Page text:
Nearly 40 central Kenai Peninsula sixth-graders who completed a recent student survey said they have already experimented with sniffing inhalants.
That was one of the surprises revealed by the Community Action Coalition this week during its first community meeting to discuss findings of the survey of sixth-, eighth-, 10th- and 12th-graders.
The meeting focused on responses received from 297 sixth-grade pupils who participated in the Prevention Needs Assessment survey conducted Feb. 22.
The sixth grade showed the largest percentage of participation. Sixth-grade enrollment in the central peninsula is 424.
Project director Marilynn Jackson said future community meetings will contain information on the other grades surveyed.
Overall, 40 percent of the students participated in the survey, Jackson said. Sixth-grade participation was 70 percent.
Of those sixth-graders, 13.2 percent said they had used inhalants to get high during their lifetime, and 6.2 percent said they had used inhalants in the 30 days prior to day of the survey.
Survey results reported by process consultant Jim Clark at Monday’s meeting also showed 5.2 percent of sixth-graders had participated in binge drinking.
Clark said that was defined as having had five or more drinks at one time or having gotten drunk in the 30 days prior to the survey.
“One out of 20 sixth-graders is binge drinking,” Clark said.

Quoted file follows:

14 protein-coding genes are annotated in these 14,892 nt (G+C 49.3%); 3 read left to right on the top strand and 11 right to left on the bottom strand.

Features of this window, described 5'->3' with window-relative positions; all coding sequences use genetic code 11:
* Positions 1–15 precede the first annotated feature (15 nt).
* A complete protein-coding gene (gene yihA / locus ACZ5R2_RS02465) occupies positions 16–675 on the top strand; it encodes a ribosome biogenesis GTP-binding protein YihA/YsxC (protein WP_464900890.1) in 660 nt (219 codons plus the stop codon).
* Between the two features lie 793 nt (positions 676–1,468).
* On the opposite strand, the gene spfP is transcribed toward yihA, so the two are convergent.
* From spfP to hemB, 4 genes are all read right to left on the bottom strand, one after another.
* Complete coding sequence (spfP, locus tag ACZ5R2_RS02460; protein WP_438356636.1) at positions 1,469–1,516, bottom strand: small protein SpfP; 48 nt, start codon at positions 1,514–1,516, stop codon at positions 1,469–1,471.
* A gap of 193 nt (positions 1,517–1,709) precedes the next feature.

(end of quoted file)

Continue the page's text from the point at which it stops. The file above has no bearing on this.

Also in the 30 days prior, 6.5 percent of sixth-graders said they consumed alcohol and 1.4 percent said they used sedatives. There was no reported use of methamphetamines by sixth-graders.
Clark said results of the survey also showed the number of students using inhalants dropped off as the students got older and began switching to other stimulants.
The good news revealed through the survey, Clark said, is that 67.1 percent of sixth-graders reported prosocial involvement, such as participating in Boy Scouts, 4-H and similar organized activities.
He said 63.2 percent reported having an opportunity for prosocial involvement and 61.4 percent reported having a “belief in the moral order,” or that cheating and dishonesty are bad.
“At least three out of five kids say their prosocial involvement is good,” Clark said.
He said the Prevention Needs Assessment netted “mountains of data, and today we are just talking about one small slice.”
The survey looked at what were termed protective factors and risk factors.
Prosocial involvement, family attachment and religion were among the protective factors and perceived availability of drugs, family conflict, academic failure and family history of antisocial behavior were some of the risk factors.
“The highest risk factor was ‘intent to do drugs,’” Clark said.
He said 60.5 percent of sixth-graders said they intended to use alcohol, tobacco or other drugs, and 52.1 percent had a diminished perception of the risks associated with drug use.
“They underestimate the risks of using drugs,” Clark said.
CAC now wants to use the data to create answers, but Clark said people should “think marathon, not sprint.
“It’s going to be a long term,” he said.
Schools that participated in the survey include Kenai Central, Nikiski, Skyview and Soldotna high, Kenai and Soldotna middle and Soldotna, Sterling, Tustumena, Redoubt, Kalifornsky Beach and Nikiski-North Star elementary schools.
The survey also was conducted at the Kenai Peninsula Youth Facility School, Aurora Borealis Charter School, Kenai Alternative School and Connections for home-schooled children.
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